HARRISBURG - OMG.

No more texting while driving in Pennsylvania?

Indeed. Under a new law that takes effect Thursday, drivers will risk fines if they send text messages from behind the wheel.

No reading or sending of e-mails and no Web surfing either.

But drivers will still be permitted to talk on their handheld phones, which police say will make enforcement tougher.

"The Pennsylvania State Police anticipate the law will educate law-abiding citizens on the dangers of texting and driving and will hopefully create voluntary compliance by the majority of motorists," said Maria Finn, a State Police spokeswoman.

The state law, signed by Gov. Corbett in December after years of debate, also supersedes existing local ordinances, such as those in Philadelphia and two other Pennsylvania cities, which prohibit the use of any handheld device behind the wheel.

New Jersey is one of nine states that ban the use of all handheld devices while driving.

The Pennsylvania law makes texting a primary offense, which means that police may pull over a driver for texting alone.

But law enforcement officials say it will be tricky for officers to determine who is texting and who is dialing a phone number or looking for something they dropped.

"Troopers will attempt to use observations of the driver while the vehicle is in motion to determine if traffic stops are warranted in any particular situation," Finn said. "For instance, if a motorist continues to manipulate the device over an extended distance with no apparent voice communication."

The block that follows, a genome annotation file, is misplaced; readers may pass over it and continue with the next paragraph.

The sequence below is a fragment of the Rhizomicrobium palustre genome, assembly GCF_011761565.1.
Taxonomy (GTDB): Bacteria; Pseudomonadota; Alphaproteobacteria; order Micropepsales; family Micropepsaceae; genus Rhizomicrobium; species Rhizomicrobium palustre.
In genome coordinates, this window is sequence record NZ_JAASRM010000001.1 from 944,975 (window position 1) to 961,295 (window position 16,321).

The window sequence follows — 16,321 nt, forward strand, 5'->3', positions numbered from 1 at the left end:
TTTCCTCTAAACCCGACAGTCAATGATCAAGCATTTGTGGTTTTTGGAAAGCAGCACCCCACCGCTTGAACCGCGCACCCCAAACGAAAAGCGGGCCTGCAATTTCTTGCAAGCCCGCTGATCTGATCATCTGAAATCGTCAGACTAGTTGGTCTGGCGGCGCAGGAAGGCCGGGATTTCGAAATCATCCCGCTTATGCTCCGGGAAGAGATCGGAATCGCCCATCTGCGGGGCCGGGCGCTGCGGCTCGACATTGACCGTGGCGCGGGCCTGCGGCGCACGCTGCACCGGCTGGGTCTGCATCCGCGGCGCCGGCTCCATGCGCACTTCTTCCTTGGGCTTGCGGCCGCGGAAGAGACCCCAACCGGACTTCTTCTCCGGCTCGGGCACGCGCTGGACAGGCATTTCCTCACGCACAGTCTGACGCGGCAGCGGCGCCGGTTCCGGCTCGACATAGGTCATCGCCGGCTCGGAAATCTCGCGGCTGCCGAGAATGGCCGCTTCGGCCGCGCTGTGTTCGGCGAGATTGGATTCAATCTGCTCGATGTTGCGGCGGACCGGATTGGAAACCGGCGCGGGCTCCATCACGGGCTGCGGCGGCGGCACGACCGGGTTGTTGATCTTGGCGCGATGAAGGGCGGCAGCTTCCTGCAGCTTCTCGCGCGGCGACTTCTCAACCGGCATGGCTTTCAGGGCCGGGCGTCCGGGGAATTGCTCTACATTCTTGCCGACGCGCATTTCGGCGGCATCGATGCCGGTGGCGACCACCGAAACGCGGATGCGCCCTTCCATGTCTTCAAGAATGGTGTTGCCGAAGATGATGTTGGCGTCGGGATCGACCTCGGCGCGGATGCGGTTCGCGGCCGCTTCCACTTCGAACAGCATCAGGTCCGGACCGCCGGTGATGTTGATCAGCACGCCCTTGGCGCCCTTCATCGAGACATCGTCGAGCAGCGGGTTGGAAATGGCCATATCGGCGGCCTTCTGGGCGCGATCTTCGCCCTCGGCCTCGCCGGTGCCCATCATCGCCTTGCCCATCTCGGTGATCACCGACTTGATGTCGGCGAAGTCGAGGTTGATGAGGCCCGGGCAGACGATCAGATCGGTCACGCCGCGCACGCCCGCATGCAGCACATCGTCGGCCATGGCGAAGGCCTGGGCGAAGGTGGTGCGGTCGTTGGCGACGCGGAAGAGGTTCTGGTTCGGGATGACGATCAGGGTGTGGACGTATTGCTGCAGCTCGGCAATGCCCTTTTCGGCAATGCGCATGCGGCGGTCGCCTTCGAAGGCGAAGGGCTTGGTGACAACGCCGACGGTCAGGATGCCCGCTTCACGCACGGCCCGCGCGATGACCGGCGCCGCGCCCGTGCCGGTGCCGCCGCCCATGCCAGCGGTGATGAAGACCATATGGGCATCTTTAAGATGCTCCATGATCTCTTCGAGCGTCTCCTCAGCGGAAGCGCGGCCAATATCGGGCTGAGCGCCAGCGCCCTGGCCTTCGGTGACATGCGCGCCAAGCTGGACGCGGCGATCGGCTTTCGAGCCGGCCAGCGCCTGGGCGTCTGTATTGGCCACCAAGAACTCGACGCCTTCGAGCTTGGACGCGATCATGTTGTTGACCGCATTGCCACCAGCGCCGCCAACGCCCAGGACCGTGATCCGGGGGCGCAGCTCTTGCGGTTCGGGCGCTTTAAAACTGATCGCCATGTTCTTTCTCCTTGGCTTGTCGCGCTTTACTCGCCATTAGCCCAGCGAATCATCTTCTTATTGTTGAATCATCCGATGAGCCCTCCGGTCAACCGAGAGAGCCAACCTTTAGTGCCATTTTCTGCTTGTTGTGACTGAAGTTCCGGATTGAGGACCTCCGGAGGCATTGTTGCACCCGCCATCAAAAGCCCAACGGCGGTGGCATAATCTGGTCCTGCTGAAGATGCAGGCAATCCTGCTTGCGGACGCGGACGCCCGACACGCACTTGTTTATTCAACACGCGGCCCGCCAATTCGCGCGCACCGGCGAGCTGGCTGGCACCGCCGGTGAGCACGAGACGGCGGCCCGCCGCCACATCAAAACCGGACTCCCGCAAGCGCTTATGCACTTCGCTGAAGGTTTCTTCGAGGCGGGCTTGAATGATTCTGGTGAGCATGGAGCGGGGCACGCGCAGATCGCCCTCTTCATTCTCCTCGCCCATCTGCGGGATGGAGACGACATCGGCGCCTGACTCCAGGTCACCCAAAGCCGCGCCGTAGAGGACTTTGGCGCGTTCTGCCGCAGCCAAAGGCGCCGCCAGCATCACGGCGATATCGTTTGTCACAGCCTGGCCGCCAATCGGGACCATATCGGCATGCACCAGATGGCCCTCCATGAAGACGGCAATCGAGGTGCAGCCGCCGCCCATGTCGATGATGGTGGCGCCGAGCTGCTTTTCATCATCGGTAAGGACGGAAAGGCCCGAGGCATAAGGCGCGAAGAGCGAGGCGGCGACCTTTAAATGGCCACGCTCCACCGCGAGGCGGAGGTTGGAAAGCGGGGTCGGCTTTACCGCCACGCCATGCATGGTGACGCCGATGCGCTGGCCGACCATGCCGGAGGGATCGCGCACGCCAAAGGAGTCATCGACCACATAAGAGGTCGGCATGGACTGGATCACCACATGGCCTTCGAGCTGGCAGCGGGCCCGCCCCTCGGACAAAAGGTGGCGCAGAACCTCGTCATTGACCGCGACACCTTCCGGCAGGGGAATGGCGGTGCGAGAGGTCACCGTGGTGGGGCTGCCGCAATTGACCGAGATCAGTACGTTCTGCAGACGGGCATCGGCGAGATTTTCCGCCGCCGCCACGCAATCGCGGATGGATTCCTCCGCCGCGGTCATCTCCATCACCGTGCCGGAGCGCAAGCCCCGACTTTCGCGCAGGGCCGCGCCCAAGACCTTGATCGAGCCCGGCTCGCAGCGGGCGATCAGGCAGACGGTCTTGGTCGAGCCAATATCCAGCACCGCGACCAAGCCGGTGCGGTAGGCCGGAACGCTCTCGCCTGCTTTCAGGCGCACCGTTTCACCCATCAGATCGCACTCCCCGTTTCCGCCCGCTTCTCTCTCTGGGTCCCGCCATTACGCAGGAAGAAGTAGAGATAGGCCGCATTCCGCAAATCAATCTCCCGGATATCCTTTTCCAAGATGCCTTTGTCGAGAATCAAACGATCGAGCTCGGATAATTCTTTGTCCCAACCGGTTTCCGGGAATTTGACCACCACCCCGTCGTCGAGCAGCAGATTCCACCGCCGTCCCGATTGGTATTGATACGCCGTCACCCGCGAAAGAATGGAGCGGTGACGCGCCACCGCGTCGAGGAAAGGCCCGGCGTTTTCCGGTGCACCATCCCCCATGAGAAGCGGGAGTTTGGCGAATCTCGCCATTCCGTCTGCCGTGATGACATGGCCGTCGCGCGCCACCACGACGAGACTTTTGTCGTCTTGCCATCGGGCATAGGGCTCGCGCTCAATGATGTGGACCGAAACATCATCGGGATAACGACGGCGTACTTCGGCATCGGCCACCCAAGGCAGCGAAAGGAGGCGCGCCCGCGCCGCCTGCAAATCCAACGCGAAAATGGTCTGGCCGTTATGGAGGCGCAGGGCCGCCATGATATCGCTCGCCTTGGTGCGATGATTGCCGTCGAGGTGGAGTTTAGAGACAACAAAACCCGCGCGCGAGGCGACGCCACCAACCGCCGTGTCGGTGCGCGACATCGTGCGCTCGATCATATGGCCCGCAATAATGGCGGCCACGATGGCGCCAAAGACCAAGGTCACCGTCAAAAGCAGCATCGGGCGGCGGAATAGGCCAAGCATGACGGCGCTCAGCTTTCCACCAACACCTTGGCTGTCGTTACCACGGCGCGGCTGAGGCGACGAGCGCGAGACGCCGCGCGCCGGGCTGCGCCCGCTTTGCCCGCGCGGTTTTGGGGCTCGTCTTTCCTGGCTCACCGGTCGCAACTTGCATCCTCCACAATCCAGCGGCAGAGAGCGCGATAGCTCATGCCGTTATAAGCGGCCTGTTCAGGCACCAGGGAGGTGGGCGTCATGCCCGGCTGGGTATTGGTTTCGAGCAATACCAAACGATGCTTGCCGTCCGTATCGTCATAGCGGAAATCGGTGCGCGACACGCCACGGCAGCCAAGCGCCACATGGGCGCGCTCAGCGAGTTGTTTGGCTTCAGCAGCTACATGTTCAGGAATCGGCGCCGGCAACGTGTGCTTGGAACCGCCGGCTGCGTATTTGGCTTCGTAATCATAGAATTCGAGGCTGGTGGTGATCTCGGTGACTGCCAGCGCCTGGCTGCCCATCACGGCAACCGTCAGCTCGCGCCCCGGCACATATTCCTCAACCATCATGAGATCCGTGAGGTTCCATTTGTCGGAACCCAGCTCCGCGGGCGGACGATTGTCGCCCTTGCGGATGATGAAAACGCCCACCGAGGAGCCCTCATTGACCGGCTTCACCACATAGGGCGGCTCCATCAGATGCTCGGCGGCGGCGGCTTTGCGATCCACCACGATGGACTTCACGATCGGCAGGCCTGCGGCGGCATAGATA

Officers may not seize cellphones from drivers.

Those who are caught will be fined $50 but will not receive points against their license.

Upper Darby Police Superintendent Michael Chitwood says he is pleased about the texting law, though he hasn't had the chance to read it or brief his officers yet.

"The world of technology has made our roadways and our sidewalks unsafe," said Chitwood, recalling the death several years ago of a young woman pedestrian in Upper Darby, who was hit by a driver high on marijuana and texting.

At least one driver was found to be distracted in 15 percent to 30 percent of motor-vehicle accidents nationwide, and texting increases the risk of accidents, according to a 2011 study by the Governors Highway Safety Association.

But the same study found that texting bans were not effective at stopping the hazardous habit.

Still, law enforcement officials and lawmakers hope the ban will reduce handheld usage by making people aware of the dangers.

"The road should always be your only focus," said State Rep. Michelle Brownlee (D., Phila.). "No text or e-mail is worth risking a fatal accident."

Pennsylvania's New Texting Law

Prohibits as a primary offense any driver from using an Interactive Wireless Communication Device (IWCD) to send, read, or write a text-based communication while his or her vehicle is in motion.

Defines an IWCD as a wireless phone, personal digital assistant, smartphone, portable or mobile computer, or similar device that can be used for texting,

instant messaging, e-mailing, or browsing the Internet.

Defines a text-based communication as a text message, instant message, e-mail, or other written communication.

Institutes a $50 fine for convictions.

Makes clear that this law supersedes and preempts any local ordinances restricting the use of interactive wireless devices.

SOURCE: PennDot

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